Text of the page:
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Mailbag leftover: Does Reno Ice facility pave way for minor-league hockey in Reno?

Reno Rage
The{ }Reno Rage was a short-term outfit that played hockey in Reno in the 1990s.

On occasion, a Monday Mailbag question requires too much research for me to include in the weekly feature, so I end up writing it up separately as a "Mailbag leftover." While I haven't gotten a tweet on this exact subject, I have received a couple of emails asking if the new Reno Ice facility in town means minor-league hockey is coming to Northern Nevada. In addition to emailing those people back, I figured I'd write it up for the website, too. Let's break it down.

Question: Does the opening of the Reno Ice facility pave the way for a minor-league hockey team to come to Reno?

Let's start with some background. Reno did have a minor-league hockey team called the Reno Renegades in the 1990s. It was a founding member of the now-defunct West Coast Hockey League (WCHL), which was active from 1995-2003 with anywhere between six and nine teams in a given season. That team was best known for signing female goaltender Manon Rhéaume in 1996. Rhéaume had previously played some preseason games for the NHL's Tampa Bay Lightning. She logged 11 games with the Reno Renegades in 1996-97.

The Renegades, which began play in 1995, was renamed the Reno Rage in 1997 and folded in 1998. The franchise went 65-106 with 15 shootout losses in its three seasons before shuttering. The team played in the Reno-Sparks Convention Center in a makeshift setup. In 2000, the rights to the franchise were purchased by businessman Larry Leasure, from Boise, Idaho, who has flirted with the idea of returning a team to Reno for parts of two decades without getting too much traction. Reno has been listed on the ECHL's Future Markets page as recently as 2016 but is no longer there.

Enter the state-of-the-art $9.5 million Jennifer M. O'Neal Community Ice Arena, which opened this month and is a 38,843-square-foot building that houses an NHL-sized rink with a capacity of 900 people. The "capacity of 900 people" thing is a problem. Reno Ice would not be suitable for hosting a minor-league team, although that doesn't mean its creation does not get Northern Nevada closer to fielding a minor-league hockey team. In fact, it's a step in the right direction. Reno Ice, which is located in south Reno next to the South Valleys Sports Complex, could host practice for any minor-league hockey team that comes to the area. Reno Ice was scheduled to build a birthday party room in its footprint but intentionally did not develop that portion or the project in case a minor-league team comes to Reno. That area would instead be used to build a locker room for a team if it ever lands in Reno.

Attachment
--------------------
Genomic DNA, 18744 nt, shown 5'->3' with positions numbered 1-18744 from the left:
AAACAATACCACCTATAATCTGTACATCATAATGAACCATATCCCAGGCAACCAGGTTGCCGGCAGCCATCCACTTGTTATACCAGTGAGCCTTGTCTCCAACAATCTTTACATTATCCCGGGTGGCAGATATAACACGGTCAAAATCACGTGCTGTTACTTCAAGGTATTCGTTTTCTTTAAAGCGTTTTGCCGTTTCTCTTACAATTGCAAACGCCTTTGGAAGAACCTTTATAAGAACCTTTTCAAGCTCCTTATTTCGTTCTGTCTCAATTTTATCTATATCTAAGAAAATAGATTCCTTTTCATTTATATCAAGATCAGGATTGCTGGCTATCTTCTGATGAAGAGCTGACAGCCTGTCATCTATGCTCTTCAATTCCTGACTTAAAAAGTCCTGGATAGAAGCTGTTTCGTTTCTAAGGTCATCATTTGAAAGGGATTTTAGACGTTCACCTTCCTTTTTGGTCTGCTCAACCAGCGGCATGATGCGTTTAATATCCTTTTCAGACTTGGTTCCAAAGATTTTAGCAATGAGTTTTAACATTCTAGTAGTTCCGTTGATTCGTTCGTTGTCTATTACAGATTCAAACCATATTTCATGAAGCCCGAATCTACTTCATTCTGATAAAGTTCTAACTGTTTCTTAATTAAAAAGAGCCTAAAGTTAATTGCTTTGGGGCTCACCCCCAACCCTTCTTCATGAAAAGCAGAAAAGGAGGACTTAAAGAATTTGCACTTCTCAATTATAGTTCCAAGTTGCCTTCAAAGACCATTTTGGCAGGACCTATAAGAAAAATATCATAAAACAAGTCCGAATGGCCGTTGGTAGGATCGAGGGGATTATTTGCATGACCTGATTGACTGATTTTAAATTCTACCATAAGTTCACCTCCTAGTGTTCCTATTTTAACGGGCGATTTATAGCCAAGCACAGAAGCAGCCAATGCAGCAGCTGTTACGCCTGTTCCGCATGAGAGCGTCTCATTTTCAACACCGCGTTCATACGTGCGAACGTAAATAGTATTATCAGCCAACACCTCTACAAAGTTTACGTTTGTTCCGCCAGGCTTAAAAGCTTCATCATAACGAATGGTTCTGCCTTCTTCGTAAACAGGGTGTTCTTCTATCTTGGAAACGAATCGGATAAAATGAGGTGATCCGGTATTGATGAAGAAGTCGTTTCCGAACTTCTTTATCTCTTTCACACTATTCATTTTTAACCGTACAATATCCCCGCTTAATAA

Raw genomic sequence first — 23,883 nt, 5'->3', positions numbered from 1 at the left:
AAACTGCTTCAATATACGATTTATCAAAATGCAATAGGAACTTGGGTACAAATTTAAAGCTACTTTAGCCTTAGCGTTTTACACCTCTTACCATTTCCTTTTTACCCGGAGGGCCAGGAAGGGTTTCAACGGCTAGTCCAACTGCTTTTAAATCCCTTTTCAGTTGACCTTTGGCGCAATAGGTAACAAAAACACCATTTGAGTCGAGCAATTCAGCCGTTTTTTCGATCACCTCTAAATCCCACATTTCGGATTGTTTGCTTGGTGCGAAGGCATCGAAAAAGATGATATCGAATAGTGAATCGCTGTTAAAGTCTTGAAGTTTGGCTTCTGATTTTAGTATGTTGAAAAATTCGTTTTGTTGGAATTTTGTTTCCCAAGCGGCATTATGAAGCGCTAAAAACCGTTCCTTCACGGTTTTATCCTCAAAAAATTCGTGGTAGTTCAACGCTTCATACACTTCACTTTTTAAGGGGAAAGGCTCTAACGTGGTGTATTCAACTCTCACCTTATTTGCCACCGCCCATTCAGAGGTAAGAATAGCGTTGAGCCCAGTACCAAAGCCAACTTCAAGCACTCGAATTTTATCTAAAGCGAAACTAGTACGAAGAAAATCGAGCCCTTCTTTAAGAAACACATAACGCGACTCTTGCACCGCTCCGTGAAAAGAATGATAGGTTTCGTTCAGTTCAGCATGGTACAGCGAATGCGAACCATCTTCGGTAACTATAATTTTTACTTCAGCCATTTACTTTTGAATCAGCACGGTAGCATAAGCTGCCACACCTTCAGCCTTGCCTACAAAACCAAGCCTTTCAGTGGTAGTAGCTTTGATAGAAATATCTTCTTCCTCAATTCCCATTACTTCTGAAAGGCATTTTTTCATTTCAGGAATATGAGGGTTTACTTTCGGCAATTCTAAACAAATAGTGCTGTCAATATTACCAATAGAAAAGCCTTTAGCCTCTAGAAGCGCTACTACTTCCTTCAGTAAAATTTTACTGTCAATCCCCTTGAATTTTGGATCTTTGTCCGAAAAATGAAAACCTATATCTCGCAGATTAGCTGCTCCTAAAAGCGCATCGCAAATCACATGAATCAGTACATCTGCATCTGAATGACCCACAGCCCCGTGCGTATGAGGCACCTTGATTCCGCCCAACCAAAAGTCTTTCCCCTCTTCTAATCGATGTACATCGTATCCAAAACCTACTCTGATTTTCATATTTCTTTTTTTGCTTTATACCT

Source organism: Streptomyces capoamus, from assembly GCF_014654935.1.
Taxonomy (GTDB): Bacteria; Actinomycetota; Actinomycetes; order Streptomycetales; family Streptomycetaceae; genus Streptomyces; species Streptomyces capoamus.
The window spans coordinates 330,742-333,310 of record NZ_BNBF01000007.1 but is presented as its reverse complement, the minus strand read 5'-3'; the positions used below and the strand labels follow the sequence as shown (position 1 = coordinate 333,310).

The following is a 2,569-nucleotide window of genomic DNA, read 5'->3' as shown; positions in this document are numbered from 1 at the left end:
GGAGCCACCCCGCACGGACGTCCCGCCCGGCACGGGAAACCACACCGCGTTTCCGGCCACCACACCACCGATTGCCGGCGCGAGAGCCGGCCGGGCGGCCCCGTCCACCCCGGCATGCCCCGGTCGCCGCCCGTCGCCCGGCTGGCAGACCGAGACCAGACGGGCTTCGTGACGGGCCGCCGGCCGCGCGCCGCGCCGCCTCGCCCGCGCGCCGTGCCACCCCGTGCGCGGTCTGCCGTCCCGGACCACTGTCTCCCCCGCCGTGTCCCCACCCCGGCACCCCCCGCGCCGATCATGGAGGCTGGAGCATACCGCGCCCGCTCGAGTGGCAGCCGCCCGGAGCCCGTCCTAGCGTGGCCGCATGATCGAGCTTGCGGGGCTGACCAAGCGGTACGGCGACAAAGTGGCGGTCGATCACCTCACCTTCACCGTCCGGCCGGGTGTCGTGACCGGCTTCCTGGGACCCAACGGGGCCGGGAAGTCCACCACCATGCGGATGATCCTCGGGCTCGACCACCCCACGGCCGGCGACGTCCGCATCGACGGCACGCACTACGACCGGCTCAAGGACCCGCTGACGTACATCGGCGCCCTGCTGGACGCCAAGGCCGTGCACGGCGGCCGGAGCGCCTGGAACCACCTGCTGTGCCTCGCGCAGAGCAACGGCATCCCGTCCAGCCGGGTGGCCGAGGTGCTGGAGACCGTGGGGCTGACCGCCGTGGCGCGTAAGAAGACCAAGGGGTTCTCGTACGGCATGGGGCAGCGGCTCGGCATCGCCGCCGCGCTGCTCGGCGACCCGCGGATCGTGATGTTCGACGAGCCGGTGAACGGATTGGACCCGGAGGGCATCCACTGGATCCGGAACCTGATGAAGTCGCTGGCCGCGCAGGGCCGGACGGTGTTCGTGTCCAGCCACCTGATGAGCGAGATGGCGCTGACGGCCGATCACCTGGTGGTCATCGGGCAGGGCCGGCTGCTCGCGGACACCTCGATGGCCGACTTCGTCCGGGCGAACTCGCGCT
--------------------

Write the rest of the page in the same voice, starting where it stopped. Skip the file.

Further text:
So what has to happen next? The biggest thing is finding an area for home games. The most logical place is the Reno Events Center, which hosted Reno Bighorns games when the G League team called Northern Nevada home from 2008-18 prior to a move to Stockton. The Reno Events Center, which also hosts concerts, youth tournaments and other events, has not had a primary tenant since the Bighorns left town. The building is overseen by the RSCVA, which has said it doesn't want to be in the "arena management business." Adding a long-term lease for a sports team is much more complicated than a one-day deal for a concert.

In 2015, Worth Group Architecture was paid $18,200 to come up with an estimated cost to remodel the Reno Events Center for hockey. In May 2016, EKAY Economic Consultants got $11,900 to determine the feasibility of putting an ice rink at the Reno Events Center. The projected cost in 2017 was $5.7 million. It's surely gone up since then. In December 2016, the Reno city council voted 6-1 to approve a term sheet and direct staff to negotiate with the Reno Puck Club, which was formed in an attempt to bring an ECHL team to Reno. The goal was to develop a plan for hockey in Reno starting in fall 2018 following the 10-year agreement with the Reno Puck Club in 2016. Not much has happened on that front since then.

The upfront costs of bringing a hockey team to Reno to play at the Reno Events Center is high. It would probably be closer to $10 million than $5 million, and with the economic impact of COVID-19, it would not seem to be a high priority for the city council. As a market, Reno would be better served as an ECHL town (basically Double-A) rather than an AHL town (basically Triple-A). But unless a major investor steps forward to pay for the project, this seems unlikely to happen. The city council almost certainly isn't paying full freight for a Reno Events Center renovation.

Reno has a spotty history supporting minor-league teams, losing the Reno Silver Sox (two iterations), the Reno Bighorns and most recently Reno 1868 FC, which was shuttered last November due to the COVID-19 pandemic. The Reno Aces remain Northern Nevada's only affiliated minor-league team. The Triple-A baseball team drew 4,803 fans per game in 2019, 47th among 160 minor-league teams. It ranked 15th among 16 Pacific Coast League teams. The rough estimate for a break-even point for a minor-league hockey team is about 3,000 fans per game, which the Reno Renegades/Rage fell way short of in the 1990s. Northern Nevada has grown tremendously since then and would have a larger population to draw from, although it seems like a long shot that minor-league hockey comes to Reno in the next decade.

The Reno Ice facility opening was a step in the right direction, but to use a sports analogy, Northern Nevada is on its own 20-yard line with a lot more ground to cover before Reno has a realistic shot of luring a minor-league hockey team to town.

Sports columnist Chris Murray provides insight on Northern Nevada sports. Contact him at or follow him on Twitter @ByChrisMurray.

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